Objectives: To (1) describe a behavioral intervention designed for patients with elevated pain catastrophizing who are scheduled for knee arthroplasty, and (2) use a quasi-experimental design to evaluate the potential efficacy of the intervention on pain severity, catastrophizing cognitions, and disability.
Design: Quasi-experimental nonequivalent control group design with a 2-month follow-up.
Setting: Two university-based orthopedic surgery departments.
Participants: Adults (N=63) scheduled for knee replacement surgery who reported elevated levels of pain catastrophizing. Patients were recruited from 2 clinics and were assessed prior to surgery and 2 months after surgery.
Interventions: A group of 18 patients received a psychologist-directed pain coping skills training intervention comprising 8 sessions. The other group, a historical cohort of 45 patients, received usual care.
Main outcome measures: Western Ontario and McMaster Universities Arthritis Index Pain and Disability scores, as well as scores on the Pain Catastrophizing Scale.
Results: Two months after surgery, the patients who received pain coping skills training reported significantly greater reductions in pain severity and catastrophizing, and greater improvements in function as compared to the usual care cohort.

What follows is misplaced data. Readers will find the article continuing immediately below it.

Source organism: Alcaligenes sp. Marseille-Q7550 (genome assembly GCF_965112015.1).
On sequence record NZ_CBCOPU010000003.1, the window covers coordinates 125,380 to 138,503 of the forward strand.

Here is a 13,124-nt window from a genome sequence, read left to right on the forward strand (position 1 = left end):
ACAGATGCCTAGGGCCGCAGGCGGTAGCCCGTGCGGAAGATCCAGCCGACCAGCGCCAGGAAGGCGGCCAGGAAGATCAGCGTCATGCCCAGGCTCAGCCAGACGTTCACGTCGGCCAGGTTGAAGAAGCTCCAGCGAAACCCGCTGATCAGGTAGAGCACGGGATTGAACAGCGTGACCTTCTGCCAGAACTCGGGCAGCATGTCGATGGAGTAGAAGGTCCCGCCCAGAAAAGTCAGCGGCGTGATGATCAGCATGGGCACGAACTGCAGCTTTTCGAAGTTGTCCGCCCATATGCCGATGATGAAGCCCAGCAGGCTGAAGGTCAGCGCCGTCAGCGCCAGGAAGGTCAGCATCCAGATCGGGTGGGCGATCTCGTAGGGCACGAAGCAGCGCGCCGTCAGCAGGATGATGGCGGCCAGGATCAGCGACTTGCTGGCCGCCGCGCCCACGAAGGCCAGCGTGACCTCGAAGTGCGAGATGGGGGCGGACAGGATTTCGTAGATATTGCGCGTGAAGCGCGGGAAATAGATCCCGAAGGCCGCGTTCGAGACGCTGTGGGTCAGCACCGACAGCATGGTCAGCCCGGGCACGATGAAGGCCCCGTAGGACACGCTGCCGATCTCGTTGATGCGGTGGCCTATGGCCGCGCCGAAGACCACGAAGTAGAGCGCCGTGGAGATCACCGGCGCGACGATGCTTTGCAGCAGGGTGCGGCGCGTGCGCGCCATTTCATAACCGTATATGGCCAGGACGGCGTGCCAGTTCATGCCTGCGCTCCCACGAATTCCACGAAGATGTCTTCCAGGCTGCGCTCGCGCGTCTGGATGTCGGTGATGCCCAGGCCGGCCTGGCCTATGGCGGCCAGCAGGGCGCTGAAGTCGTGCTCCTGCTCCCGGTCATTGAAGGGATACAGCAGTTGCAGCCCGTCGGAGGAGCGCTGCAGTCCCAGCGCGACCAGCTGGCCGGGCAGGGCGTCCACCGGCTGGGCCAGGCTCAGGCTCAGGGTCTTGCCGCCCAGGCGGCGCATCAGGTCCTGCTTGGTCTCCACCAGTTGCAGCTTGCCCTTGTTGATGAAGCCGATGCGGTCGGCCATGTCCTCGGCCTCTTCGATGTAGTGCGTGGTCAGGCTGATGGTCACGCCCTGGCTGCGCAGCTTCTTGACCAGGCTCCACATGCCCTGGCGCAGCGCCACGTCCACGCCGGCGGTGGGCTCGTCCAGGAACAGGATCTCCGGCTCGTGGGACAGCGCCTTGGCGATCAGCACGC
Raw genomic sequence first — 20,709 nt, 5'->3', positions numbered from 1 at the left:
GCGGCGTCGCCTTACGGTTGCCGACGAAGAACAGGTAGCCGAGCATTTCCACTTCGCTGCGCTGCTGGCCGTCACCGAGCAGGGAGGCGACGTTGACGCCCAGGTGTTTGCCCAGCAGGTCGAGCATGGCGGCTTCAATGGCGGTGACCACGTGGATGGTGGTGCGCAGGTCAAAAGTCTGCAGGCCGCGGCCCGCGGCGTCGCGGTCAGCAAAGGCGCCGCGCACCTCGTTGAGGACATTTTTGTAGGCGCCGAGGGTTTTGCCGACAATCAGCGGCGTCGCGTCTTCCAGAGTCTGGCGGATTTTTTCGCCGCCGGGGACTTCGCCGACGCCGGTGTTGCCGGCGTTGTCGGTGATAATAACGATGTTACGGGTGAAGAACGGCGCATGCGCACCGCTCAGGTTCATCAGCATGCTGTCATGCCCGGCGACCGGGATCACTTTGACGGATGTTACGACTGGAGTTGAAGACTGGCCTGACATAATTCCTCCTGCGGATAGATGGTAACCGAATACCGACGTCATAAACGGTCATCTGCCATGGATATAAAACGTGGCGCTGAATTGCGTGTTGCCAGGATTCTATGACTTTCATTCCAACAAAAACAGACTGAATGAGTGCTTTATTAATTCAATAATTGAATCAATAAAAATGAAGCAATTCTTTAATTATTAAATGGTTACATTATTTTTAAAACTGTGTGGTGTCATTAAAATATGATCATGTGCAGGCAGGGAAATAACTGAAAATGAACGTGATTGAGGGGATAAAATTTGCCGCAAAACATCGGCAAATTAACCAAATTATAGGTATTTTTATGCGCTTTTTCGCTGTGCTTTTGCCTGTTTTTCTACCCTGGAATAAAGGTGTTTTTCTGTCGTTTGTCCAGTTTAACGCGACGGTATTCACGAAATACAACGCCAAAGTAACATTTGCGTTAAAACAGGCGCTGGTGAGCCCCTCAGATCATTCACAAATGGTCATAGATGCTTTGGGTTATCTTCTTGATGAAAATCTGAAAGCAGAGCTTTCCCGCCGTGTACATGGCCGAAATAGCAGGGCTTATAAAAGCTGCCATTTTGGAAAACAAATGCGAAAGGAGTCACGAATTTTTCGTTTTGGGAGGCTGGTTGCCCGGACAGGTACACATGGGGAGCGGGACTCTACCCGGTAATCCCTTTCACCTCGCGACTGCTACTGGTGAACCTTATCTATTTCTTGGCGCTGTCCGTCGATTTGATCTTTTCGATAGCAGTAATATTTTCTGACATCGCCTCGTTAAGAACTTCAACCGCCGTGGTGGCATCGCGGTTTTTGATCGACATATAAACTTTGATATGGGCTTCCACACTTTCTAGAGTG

Conclusions: Pain catastrophizing is known to increase risk of poor outcome after knee arthroplasty. The findings provide preliminary evidence that the treatment may be highly efficacious for reducing pain, catastrophizing, and disability, in patients reporting elevated catastrophizing prior to knee arthroplasty. A randomized controlled trial is warranted to confirm these effects.
Copyright © 2011 American Congress of Rehabilitation Medicine. Published by Elsevier Inc. All rights reserved.